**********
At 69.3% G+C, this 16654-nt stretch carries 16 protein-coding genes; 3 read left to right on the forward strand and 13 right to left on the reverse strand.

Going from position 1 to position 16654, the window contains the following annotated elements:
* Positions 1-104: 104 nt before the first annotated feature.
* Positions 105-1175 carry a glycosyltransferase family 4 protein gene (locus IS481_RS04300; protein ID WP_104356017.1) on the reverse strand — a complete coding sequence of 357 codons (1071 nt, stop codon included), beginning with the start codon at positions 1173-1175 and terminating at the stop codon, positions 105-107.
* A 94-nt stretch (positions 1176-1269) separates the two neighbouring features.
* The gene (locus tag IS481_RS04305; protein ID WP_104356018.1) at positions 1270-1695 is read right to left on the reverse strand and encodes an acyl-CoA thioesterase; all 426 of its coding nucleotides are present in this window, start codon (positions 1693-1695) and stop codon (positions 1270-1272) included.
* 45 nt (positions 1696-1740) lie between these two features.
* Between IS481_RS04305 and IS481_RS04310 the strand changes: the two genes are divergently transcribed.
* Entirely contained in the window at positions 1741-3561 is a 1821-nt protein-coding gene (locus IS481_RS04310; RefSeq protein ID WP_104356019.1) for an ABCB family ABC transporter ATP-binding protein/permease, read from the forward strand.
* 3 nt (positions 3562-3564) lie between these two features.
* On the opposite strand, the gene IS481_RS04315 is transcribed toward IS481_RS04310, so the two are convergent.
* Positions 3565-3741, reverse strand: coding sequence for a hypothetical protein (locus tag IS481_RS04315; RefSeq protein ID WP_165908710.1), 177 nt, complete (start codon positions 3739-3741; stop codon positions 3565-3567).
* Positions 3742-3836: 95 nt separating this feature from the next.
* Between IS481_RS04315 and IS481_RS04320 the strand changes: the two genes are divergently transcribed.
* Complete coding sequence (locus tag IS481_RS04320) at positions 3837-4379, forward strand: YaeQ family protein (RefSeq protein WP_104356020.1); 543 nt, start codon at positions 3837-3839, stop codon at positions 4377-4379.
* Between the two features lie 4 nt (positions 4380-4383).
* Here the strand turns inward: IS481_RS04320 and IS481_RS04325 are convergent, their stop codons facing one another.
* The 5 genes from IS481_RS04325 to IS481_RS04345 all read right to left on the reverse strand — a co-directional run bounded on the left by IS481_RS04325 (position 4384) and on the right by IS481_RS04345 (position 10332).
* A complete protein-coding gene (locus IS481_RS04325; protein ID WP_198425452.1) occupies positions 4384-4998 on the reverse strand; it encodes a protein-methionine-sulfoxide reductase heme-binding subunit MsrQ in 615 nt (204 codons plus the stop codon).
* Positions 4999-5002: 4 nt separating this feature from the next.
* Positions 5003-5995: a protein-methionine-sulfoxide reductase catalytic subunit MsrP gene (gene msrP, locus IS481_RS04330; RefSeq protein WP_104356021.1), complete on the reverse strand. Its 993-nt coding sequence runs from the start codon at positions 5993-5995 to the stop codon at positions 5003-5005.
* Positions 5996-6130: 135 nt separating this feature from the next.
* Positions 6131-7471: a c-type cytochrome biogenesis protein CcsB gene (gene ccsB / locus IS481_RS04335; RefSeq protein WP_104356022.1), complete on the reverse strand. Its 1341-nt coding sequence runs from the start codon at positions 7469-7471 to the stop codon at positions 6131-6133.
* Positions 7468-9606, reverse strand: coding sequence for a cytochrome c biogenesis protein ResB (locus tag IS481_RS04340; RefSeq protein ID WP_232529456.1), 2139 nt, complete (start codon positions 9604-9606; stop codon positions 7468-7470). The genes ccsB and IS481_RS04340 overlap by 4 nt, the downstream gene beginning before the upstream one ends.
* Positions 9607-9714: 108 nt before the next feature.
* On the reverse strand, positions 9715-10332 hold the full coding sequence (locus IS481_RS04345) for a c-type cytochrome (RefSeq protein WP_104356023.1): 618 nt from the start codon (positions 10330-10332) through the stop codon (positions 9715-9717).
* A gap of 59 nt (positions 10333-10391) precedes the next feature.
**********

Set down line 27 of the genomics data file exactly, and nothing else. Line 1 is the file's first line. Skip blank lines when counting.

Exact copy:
* A gap of 59 nt (positions 10333-10391) precedes the next feature.